09 NOV 2019 by ideonexus

 Variable Ratio Schedule for Getting Kids Addicted to Boar...

In light of the above, here’s a solid Variable Ratio Schedule for playing board games with your kid: the first time you play a particular game, let the kid win. thereafter, let the kid win some of the time. 60% of the time is good to start (you can dial it down slowly as the kid improves if you want). make the sequence of wins and losses as random as possible. critically, make the outcome as close as you can every time, especially when the kid loses. She should always feel like she bare...
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07 NOV 2019 by ideonexus

 Wealthy Kids Acquire a Taste for Healthier Foods Because ...

But those kids can learn to like [brocolli], eventually: One 1990 study found that kids need to be presented with unknown foods somewhere between eight and 15 times before they come to accept them. This, of course, doesn’t come cheap. Once rejected, a good number of those eight to 15 servings of broccoli (or carrots or whole grains or fish) are going to end up on the floor and then in the garbage. And on top of that, parents need to buy a dependable backup food to have on hand. Who can aff...
Folksonomies: diet equity
Folksonomies: diet equity
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05 NOV 2019 by ideonexus

 The Authoritative Parenting Style

The most influential proposal about such styles has come from Diana Baumrind (1972), who has looked at combinations of four of the dimensions I've just described: (1) warmth or nurturance, (2) level of expectations, which she describes in terms of "maturity demands," (3) the clarity and consistency of rules, and (4) communication between parent and child. Baumrind saw three specific combinations of these characteristics: • The authoritarian parental style is high in control and maturity d...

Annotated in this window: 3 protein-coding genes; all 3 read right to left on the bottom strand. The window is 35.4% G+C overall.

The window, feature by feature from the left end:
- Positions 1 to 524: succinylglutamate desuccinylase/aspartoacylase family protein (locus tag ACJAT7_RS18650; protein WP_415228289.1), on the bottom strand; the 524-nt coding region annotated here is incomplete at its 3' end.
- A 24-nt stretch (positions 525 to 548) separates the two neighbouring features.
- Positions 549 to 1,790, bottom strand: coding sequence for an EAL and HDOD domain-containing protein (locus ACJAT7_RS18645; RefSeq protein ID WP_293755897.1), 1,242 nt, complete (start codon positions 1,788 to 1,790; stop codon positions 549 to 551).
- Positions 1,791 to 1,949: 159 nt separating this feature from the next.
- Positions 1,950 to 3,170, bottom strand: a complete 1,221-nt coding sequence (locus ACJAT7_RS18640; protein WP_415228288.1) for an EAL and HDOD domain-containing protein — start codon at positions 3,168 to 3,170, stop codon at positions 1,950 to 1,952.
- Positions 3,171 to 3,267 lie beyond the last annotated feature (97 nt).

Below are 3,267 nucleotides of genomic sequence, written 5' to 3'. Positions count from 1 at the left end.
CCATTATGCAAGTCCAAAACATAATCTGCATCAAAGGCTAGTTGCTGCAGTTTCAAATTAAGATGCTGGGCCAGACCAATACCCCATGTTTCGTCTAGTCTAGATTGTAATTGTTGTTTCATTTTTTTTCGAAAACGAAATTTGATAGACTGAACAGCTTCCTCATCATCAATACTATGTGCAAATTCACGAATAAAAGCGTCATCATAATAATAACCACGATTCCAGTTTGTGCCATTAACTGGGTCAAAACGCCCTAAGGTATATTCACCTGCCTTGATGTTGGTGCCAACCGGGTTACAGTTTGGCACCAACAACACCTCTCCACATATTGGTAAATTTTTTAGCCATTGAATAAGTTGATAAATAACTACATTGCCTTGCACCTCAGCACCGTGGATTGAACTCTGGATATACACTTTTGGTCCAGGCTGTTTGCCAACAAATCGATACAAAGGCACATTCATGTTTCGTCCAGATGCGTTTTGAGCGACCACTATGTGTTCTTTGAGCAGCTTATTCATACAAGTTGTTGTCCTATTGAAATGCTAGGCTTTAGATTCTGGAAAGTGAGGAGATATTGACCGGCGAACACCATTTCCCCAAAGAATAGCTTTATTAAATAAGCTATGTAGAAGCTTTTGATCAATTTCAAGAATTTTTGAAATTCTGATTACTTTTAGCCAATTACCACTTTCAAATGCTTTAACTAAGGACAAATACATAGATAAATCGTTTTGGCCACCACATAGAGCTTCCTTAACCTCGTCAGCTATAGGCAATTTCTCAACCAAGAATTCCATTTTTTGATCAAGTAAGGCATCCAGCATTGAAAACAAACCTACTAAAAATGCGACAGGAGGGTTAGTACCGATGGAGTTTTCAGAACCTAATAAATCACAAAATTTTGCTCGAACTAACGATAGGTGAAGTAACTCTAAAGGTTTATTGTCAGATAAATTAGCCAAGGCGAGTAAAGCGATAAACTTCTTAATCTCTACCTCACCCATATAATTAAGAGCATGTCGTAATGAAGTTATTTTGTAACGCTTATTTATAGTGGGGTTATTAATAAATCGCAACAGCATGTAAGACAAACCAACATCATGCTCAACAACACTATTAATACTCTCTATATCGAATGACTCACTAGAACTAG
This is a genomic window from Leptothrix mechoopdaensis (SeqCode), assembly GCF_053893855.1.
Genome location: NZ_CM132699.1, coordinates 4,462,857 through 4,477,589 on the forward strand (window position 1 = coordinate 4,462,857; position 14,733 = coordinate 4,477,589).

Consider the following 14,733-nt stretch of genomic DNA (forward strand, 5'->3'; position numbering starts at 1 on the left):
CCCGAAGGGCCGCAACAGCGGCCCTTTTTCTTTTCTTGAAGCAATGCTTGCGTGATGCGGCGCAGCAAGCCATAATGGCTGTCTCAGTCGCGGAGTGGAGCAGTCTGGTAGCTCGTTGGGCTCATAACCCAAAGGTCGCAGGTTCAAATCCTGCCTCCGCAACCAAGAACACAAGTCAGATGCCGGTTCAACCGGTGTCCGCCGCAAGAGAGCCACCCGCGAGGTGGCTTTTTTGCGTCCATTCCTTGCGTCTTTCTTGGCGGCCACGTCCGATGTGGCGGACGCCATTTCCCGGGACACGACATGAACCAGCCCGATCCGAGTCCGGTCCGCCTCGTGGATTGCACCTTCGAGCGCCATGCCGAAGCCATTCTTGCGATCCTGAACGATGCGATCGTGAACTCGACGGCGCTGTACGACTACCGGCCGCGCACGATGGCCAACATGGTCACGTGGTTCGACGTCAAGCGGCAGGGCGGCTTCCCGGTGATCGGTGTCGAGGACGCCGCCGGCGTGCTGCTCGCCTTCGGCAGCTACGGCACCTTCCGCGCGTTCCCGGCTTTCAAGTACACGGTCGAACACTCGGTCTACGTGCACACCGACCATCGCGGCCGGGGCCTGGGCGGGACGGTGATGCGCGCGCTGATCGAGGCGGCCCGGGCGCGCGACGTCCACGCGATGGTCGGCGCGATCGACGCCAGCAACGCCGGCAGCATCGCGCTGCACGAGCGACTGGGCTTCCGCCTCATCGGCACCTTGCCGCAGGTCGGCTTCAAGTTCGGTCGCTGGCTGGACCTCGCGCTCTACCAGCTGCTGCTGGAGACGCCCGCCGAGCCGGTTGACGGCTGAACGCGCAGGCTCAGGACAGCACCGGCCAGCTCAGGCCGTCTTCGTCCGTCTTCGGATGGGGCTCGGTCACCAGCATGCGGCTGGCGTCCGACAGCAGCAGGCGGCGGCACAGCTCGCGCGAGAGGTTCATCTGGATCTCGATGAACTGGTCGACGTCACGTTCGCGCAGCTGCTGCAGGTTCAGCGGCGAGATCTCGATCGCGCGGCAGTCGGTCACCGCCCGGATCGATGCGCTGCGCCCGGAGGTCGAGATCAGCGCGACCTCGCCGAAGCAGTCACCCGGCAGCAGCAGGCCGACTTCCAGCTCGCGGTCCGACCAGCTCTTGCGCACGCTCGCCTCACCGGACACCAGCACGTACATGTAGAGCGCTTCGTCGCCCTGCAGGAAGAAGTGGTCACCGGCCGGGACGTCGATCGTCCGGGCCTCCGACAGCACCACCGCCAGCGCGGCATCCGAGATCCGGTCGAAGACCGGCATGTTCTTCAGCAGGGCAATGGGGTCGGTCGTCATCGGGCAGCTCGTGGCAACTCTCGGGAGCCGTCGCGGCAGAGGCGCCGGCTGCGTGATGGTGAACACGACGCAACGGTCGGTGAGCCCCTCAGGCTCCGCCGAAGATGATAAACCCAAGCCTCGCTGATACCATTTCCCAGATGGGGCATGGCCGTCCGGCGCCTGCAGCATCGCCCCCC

Folksonomies: parenting
Folksonomies: parenting
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VS: The Authoritarian Type. The Permissive Type. The Neglecting Type.

04 NOV 2018 by ideonexus

 The Immersive Fallacy

According to the immersive fallacy, this reality is so complete that ideally the frame falls away so that the player truly believes that he or she is part of an imaginary world. [...] In the case of play, we know that metacommunication is always in operation. A teen kissing another teen in Spin the Bottle or a Gran Turismo player driving a virtual race car each understands that their play references other realities. But the very thing that makes their activity play is that they also know th...
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The false idea that a "suspension of disbelief" is needed to enjoy a work of art or game.

16 APR 2018 by ideonexus

 Teens Need a Psychological Moratorium

She remembered psychologist Erik Erickson's exhortation about teenagers: they need a "psychosocial moratorium," he wrote, an environment and a stretch of time in which they can explore different aspects of their personality and try on a series of identities without fear of consequence. In a way, that was what school was supposed to offer, but it didn't always do so with much success. She realized that this was exactly what virtual worlds offered all the time, to anyone with a computer and an ...